Manage Triglyceride Levels to Reduce Risk of Heart Disease
Most people are aware of the increased risk of heart disease that is caused by high levels of LDL cholesterol, often called “bad” cholesterol. The American Heart Association has released new recommendations encouraging adults to also manage high levels of another harmful form of blood fat – triglycerides. The advisory is published in the AHA journal Circulation and is based on evidence from over 500 sources from the past 30 years.
Cutting Sugar and Trans Fats are Important Dietary Measures to Reduce Triglycerides
Triglycerides are the chemical form in which most fat exists in food as well as in the body. Excess triglycerides in the blood, more than 150 mg/dL, is medically known as hypertriglyceridemia. The new AHA statement emphasizes the “increasingly crucial role” that triglycerides play in the development of cardiovascular disease and stresses the importance of diet and exercise as a way to bring levels back to normal.
About one-third of American adults have elevated triglycerides. While there are medications that can help lower the different types of cholesterol, simple lifestyle changes can reduce triglycerides by 20 to 50%. “The subject of medication and triglycerides is still lacking crucial clinical trial evidence,” write the authors.
The recommendations include restricting added dietary sugar to 5 to 10% of total calories consumed, or about 100 calories daily for women and 150 calories per day for men. Fructose, in particular, was singled out as a type of sugar becoming increasing more common in processed foods and soft drinks. Fructose in excess of 50 to 100 grams per day is associated with raised triglyceride levels. A typical can of soda contains more than 20 grams.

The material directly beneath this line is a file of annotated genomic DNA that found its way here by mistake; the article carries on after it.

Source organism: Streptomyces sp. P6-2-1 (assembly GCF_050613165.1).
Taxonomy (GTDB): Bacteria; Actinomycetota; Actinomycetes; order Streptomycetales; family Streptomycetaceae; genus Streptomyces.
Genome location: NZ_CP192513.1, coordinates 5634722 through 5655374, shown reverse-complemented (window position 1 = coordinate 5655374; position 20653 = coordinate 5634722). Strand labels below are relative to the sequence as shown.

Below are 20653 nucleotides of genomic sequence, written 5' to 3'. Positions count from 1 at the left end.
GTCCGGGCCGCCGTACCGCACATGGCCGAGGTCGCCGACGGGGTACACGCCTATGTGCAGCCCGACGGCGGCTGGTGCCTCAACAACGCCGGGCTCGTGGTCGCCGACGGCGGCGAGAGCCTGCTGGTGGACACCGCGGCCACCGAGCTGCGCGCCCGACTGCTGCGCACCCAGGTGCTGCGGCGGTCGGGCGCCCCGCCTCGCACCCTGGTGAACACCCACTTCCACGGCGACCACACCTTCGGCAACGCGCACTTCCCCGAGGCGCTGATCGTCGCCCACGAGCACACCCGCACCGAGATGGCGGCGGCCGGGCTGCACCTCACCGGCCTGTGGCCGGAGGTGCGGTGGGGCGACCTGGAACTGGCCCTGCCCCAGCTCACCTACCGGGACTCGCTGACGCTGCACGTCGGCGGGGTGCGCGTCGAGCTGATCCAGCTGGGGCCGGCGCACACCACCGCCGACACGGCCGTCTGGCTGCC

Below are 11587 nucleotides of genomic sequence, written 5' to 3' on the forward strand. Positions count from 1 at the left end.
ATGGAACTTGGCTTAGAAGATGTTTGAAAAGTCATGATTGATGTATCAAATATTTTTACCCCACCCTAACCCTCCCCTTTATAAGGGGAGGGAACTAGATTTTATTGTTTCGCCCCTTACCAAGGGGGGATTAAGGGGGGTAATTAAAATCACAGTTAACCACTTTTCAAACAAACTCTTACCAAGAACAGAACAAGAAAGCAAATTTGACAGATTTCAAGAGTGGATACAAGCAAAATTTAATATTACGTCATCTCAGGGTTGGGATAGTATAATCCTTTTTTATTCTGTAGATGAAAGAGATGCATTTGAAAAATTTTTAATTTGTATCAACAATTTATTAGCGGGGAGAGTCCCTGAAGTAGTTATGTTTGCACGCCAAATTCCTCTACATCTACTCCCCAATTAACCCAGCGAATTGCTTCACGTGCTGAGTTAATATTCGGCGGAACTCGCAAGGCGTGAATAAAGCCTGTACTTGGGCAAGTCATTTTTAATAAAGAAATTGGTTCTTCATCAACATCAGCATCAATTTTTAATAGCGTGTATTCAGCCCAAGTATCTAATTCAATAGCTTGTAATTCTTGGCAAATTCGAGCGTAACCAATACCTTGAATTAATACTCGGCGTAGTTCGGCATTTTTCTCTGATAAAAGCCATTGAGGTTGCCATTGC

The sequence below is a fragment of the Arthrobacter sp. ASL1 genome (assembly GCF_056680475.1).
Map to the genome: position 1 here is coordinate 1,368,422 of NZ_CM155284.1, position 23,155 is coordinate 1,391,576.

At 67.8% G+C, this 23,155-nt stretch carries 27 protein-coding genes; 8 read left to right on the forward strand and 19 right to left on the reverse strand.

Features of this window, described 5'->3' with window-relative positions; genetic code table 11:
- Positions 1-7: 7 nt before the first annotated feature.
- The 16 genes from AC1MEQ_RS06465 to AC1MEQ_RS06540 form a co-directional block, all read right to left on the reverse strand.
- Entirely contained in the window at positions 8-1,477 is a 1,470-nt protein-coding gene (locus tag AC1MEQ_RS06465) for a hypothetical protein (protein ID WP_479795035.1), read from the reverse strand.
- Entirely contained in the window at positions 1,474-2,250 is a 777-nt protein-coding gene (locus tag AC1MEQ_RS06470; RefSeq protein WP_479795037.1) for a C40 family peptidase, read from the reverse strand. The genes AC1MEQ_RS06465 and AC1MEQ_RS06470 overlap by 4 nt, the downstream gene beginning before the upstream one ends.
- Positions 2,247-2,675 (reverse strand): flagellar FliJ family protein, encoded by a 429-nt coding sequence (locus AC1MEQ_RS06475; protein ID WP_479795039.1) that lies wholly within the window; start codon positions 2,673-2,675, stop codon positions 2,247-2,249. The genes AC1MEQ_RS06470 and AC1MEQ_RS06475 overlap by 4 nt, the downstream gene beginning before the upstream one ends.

Reducing the amount of saturated fat and trans fat in the diet can also help to reduce both triglyceride levels and LDL cholesterol levels. The majority of saturated fats come from animal foods, such as beef, poultry with skin, and regular milk. Commercial baked goods and fried foods also contain saturated fat. Trans fats are created in an industrial process that adds hydrogen to liquid vegetable oils to make them more solid. Foods that contain trans fats can be identified by the ingredient “partially hydrogenated oils” on the nutrition label.
Although moderate amounts of alcohol may be beneficial in reducing the risk of heart disease in some, those with high triglycerides, especially higher than 500 mg/dL, are advised to completely abstain.
Increasing dietary fiber by replacing refined grains with whole grains and including plenty of fresh fruits and vegetables can help lower triglyceride levels. Including fish is the diet, particularly those that are high in omega-3 polyunsaturated fatty acids, can also help lower blood fats.
For persons who are overweight or obese, a weight loss of just 5 to 10% is associated with a 20% reduction in triglycerides. Following a low-calorie diet in combination with regular aerobic exercise can help bring triglyceride levels closer to optimal.
“Triglycerides are an important barometer of metabolic health,’’ says Neil J. Stone, MD, a professor in the Fienberg School of Medicine at Northwestern University. “When the clinician sees an elevated triglyceride level, there needs to be an important conversation about risk factors and the need to eat less, eat smarter, and to move more on a daily basis to improve triglycerides and the metabolic profile.”